Did You Know? By Bonnie Donovan
We sent our “Did You Know” column to the News-Press the day before the fire was started at the foot of TV Hill. (Three additional encampment fires happened just before the Loma fire.)
The 23-year-old alleged arsonist, who was caught red-handed, has been charged with felony and misdemeanor charges.
Santa Barbarans living in the area report that the calling system, which is supposed to be in place for such emergencies, failed to provide adequate, if any, warning. This was explained: The present system is not set up to warn citizens in such rapid events. It is a work in progress.
We respectfully note the passing of Hal Conklin, a man who served on the Santa Barbara City Council from 1977 to 1993, and who served as the city’s mayor for just over a year.
A man who played a strategic role in the restoration of a formerly sorely neglected Santa Barbara gem, The Granada. He worked to establish the Santa Barbara International Film Festival and implemented the city’s 1st Thursday celebration.
His role in redefining Stearns Wharf is probably his greatest contribution.
How many people in Santa Barbara remember the state of the wharf before it’s reopening in 1981? And, as reported in 1983 by the Coastal Commission, it was revealed that the wharf was bringing in more revenue than San Francisco’s Pier 39.
What Santa Barbara needs is a mayor and a city council that will save our community from the wave of amateurism that has blighted this town since the mid-1990s.
The results are evident just driving around town, seeing the monster projects going up in every part of town, including the sacred “Downtown Corridor.” What is in store for the future, when these buildings are full, our beautiful vistas are blocked and our streets are blighted with congestion?
We take for granted a concert in the gorgeous and perfectly restored Granada. We appreciate the beauty. Do we give a thought to how hard it was to make it happen? The level of committed and wise leadership?
We stroll along Stearns Wharf. We proudly take our visiting friends and relatives up and down this rare and world-class venue. We can hardly recall, if at all know, that the wharf floundered in a ruined state for a decade or more.
Can you imagine this current mayor and City Council bringing about any such changes, implementing such important projects?
“Lord, give me coffee to change the things I can … and music to accept the things I can’t.”
— Charles M. Schultz
No, instead we see State Street looking more like a second-world bazaar, with threats to make these changes permanent. You will get plenty of agreement from any 30-something soaking up the sunshine on a make-shift platform protruding into State Street with a drink in hand. “We love this,” they say in unison. Most of them are out-of-towners, for sure, but plenty are from here.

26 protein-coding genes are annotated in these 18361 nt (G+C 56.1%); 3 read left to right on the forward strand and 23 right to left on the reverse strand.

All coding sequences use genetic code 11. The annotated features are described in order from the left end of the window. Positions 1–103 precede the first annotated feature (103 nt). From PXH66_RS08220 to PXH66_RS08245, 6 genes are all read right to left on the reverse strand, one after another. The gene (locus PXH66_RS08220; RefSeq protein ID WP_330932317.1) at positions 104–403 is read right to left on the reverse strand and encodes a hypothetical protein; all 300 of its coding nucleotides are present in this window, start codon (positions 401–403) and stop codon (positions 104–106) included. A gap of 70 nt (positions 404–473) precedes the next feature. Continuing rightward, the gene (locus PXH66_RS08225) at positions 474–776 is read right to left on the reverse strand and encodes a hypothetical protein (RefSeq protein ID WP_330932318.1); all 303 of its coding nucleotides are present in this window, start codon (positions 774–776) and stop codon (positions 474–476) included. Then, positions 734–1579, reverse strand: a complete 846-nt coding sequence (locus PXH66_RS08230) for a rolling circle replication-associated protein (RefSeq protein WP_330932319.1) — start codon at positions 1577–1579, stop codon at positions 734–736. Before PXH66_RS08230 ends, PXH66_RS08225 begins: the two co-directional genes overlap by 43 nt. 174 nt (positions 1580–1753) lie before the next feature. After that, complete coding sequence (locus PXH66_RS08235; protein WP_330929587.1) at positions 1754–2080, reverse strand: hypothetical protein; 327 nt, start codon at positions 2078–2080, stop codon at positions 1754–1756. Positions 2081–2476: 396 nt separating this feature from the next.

So shall our decisions for the state of State Street depend upon the opinions of people here described? Do we just take a street poll of downtown diners and revelers? That is like asking students, “How about if we skip reading ‘Hamlet’ this year and just watch the movie?” That would be the way of the amateur politician. No doubt about it.
And let us not forget what we could lose. Maybe not having the Fiesta Parade travel up State Street this year is a more prudent decision, even though the state and most of the country predicts that we will be operating at a fairly safe and normal standard by June 15.
The parade takes place in August. And remember what the Fiesta Parade represents to Santa Barbara: the local and visiting equestrian units, the business that helps our rare and precious Earl Warren Showgrounds to thrive, the carefully preserved carriages and stagecoaches that get rolled out and used, thanks to the Santa Barbara Carriage Museum. The myriad bands and drill teams, and community floats that make this parade so rich, so rare and grand.
And not to forget the other parades throughout the year which bring our community uniquely and powerfully together — the Fourth of July, Christmas, and hello, the Summer Solstice! The Los Niños parade, which travels down State Street, where many many generations of Santa Barbara’s children have donned a Zorro mask, or worn a pretty Fiesta skirt proudly within their own family or children’s community group.
We all remember their faces at the end of the parade when they receive their little cup of vanilla ice cream, provided by some dedicated organization.
What would happen to those traditions if State Street were closed permanently? Divert the Fiesta Parade to travel up Chapala? Have the Los Niños Parade glide down Anacapa?
And seriously, it’s not just the parades which will suffer. State Street — in fact, all the streets of Santa Barbara — were designed by a civic genius, Mr. Salisbury Haley — or as some people call him, Capt. Salisbury Haley.
Do we want this present group in Santa Barbara City Hall determining the future of such a unique and intelligent city plan? Do we?
On Tuesday, the City Council had a special meeting at 6 p.m. called by Councilmen Eric Friedman and Mike Jordan, due to the Loma Alta fire a week ago. Great information from City Attorney Ariel Calonne. “Sleeping and encampment are two different things.”